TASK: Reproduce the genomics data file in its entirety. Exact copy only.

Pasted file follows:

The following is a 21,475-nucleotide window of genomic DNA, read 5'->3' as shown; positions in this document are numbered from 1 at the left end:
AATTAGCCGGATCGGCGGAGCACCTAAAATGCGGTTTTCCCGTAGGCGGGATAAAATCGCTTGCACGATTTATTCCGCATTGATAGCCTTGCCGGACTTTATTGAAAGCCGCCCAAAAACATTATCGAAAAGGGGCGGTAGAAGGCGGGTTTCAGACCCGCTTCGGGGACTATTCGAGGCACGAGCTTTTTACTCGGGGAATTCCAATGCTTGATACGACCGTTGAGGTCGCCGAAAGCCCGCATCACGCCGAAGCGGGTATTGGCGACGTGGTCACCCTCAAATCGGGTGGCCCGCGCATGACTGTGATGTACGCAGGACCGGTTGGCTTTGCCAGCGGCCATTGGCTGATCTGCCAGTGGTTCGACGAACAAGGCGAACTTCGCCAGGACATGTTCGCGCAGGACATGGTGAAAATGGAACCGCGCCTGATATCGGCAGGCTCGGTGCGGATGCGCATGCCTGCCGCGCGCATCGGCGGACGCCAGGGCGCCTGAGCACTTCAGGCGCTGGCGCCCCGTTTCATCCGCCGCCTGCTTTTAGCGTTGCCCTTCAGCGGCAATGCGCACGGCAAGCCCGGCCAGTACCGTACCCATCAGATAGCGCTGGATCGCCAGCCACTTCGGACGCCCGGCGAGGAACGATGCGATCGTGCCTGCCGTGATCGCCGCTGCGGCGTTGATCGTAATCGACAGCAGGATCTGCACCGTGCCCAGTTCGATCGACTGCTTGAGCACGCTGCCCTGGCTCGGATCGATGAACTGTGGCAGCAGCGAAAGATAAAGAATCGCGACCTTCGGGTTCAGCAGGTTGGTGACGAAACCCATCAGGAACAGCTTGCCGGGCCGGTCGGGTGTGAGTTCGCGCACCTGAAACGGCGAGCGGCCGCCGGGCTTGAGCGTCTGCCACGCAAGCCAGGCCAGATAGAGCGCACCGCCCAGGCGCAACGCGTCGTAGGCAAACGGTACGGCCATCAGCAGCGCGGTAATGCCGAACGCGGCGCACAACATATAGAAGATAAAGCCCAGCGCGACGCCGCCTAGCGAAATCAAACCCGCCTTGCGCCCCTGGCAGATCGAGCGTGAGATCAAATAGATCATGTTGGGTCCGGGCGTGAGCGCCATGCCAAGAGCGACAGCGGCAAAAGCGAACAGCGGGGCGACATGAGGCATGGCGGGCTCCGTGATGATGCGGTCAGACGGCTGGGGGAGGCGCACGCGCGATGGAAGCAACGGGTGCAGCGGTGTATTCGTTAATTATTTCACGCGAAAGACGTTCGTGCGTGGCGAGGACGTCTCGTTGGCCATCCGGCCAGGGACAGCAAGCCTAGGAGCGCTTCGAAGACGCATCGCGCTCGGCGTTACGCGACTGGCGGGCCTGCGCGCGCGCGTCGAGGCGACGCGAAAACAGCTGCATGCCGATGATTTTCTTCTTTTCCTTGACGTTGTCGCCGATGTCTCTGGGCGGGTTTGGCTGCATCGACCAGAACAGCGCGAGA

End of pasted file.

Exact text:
The following is a 21,475-nucleotide window of genomic DNA, read 5'->3' as shown; positions in this document are numbered from 1 at the left end:
AATTAGCCGGATCGGCGGAGCACCTAAAATGCGGTTTTCCCGTAGGCGGGATAAAATCGCTTGCACGATTTATTCCGCATTGATAGCCTTGCCGGACTTTATTGAAAGCCGCCCAAAAACATTATCGAAAAGGGGCGGTAGAAGGCGGGTTTCAGACCCGCTTCGGGGACTATTCGAGGCACGAGCTTTTTACTCGGGGAATTCCAATGCTTGATACGACCGTTGAGGTCGCCGAAAGCCCGCATCACGCCGAAGCGGGTATTGGCGACGTGGTCACCCTCAAATCGGGTGGCCCGCGCATGACTGTGATGTACGCAGGACCGGTTGGCTTTGCCAGCGGCCATTGGCTGATCTGCCAGTGGTTCGACGAACAAGGCGAACTTCGCCAGGACATGTTCGCGCAGGACATGGTGAAAATGGAACCGCGCCTGATATCGGCAGGCTCGGTGCGGATGCGCATGCCTGCCGCGCGCATCGGCGGACGCCAGGGCGCCTGAGCACTTCAGGCGCTGGCGCCCCGTTTCATCCGCCGCCTGCTTTTAGCGTTGCCCTTCAGCGGCAATGCGCACGGCAAGCCCGGCCAGTACCGTACCCATCAGATAGCGCTGGATCGCCAGCCACTTCGGACGCCCGGCGAGGAACGATGCGATCGTGCCTGCCGTGATCGCCGCTGCGGCGTTGATCGTAATCGACAGCAGGATCTGCACCGTGCCCAGTTCGATCGACTGCTTGAGCACGCTGCCCTGGCTCGGATCGATGAACTGTGGCAGCAGCGAAAGATAAAGAATCGCGACCTTCGGGTTCAGCAGGTTGGTGACGAAACCCATCAGGAACAGCTTGCCGGGCCGGTCGGGTGTGAGTTCGCGCACCTGAAACGGCGAGCGGCCGCCGGGCTTGAGCGTCTGCCACGCAAGCCAGGCCAGATAGAGCGCACCGCCCAGGCGCAACGCGTCGTAGGCAAACGGTACGGCCATCAGCAGCGCGGTAATGCCGAACGCGGCGCACAACATATAGAAGATAAAGCCCAGCGCGACGCCGCCTAGCGAAATCAAACCCGCCTTGCGCCCCTGGCAGATCGAGCGTGAGATCAAATAGATCATGTTGGGTCCGGGCGTGAGCGCCATGCCAAGAGCGACAGCGGCAAAAGCGAACAGCGGGGCGACATGAGGCATGGCGGGCTCCGTGATGATGCGGTCAGACGGCTGGGGGAGGCGCACGCGCGATGGAAGCAACGGGTGCAGCGGTGTATTCGTTAATTATTTCACGCGAAAGACGTTCGTGCGTGGCGAGGACGTCTCGTTGGCCATCCGGCCAGGGACAGCAAGCCTAGGAGCGCTTCGAAGACGCATCGCGCTCGGCGTTACGCGACTGGCGGGCCTGCGCGCGCGCGTCGAGGCGACGCGAAAACAGCTGCATGCCGATGATTTTCTTCTTTTCCTTGACGTTGTCGCCGATGTCTCTGGGCGGGTTTGGCTGCATCGACCAGAACAGCGCGAGA